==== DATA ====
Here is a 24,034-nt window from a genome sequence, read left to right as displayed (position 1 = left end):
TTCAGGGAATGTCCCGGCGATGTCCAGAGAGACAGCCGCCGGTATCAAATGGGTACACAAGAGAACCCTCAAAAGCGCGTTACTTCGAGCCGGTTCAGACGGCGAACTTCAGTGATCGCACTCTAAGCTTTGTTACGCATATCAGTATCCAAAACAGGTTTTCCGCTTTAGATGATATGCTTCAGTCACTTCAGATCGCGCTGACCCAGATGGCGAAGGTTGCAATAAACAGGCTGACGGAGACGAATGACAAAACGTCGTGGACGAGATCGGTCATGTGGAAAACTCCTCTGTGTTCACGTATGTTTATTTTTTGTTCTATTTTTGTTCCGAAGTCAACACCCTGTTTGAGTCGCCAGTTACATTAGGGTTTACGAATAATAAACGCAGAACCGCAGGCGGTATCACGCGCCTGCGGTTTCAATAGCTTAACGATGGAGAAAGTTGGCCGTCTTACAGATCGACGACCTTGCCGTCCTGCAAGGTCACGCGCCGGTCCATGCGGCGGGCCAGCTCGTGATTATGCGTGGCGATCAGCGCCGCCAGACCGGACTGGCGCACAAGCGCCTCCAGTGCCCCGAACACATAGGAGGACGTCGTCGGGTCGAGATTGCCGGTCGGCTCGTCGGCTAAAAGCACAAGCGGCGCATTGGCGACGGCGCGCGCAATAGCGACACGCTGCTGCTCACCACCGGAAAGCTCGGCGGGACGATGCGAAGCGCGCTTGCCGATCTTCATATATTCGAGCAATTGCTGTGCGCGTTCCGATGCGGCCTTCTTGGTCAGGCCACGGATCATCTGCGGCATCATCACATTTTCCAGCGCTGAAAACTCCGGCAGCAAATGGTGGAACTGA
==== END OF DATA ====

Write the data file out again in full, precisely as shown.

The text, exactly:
Here is a 24,034-nt window from a genome sequence, read left to right as displayed (position 1 = left end):
TTCAGGGAATGTCCCGGCGATGTCCAGAGAGACAGCCGCCGGTATCAAATGGGTACACAAGAGAACCCTCAAAAGCGCGTTACTTCGAGCCGGTTCAGACGGCGAACTTCAGTGATCGCACTCTAAGCTTTGTTACGCATATCAGTATCCAAAACAGGTTTTCCGCTTTAGATGATATGCTTCAGTCACTTCAGATCGCGCTGACCCAGATGGCGAAGGTTGCAATAAACAGGCTGACGGAGACGAATGACAAAACGTCGTGGACGAGATCGGTCATGTGGAAAACTCCTCTGTGTTCACGTATGTTTATTTTTTGTTCTATTTTTGTTCCGAAGTCAACACCCTGTTTGAGTCGCCAGTTACATTAGGGTTTACGAATAATAAACGCAGAACCGCAGGCGGTATCACGCGCCTGCGGTTTCAATAGCTTAACGATGGAGAAAGTTGGCCGTCTTACAGATCGACGACCTTGCCGTCCTGCAAGGTCACGCGCCGGTCCATGCGGCGGGCCAGCTCGTGATTATGCGTGGCGATCAGCGCCGCCAGACCGGACTGGCGCACAAGCGCCTCCAGTGCCCCGAACACATAGGAGGACGTCGTCGGGTCGAGATTGCCGGTCGGCTCGTCGGCTAAAAGCACAAGCGGCGCATTGGCGACGGCGCGCGCAATAGCGACACGCTGCTGCTCACCACCGGAAAGCTCGGCGGGACGATGCGAAGCGCGCTTGCCGATCTTCATATATTCGAGCAATTGCTGTGCGCGTTCCGATGCGGCCTTCTTGGTCAGGCCACGGATCATCTGCGGCATCATCACATTTTCCAGCGCTGAAAACTCCGGCAGCAAATGGTGGAACTGA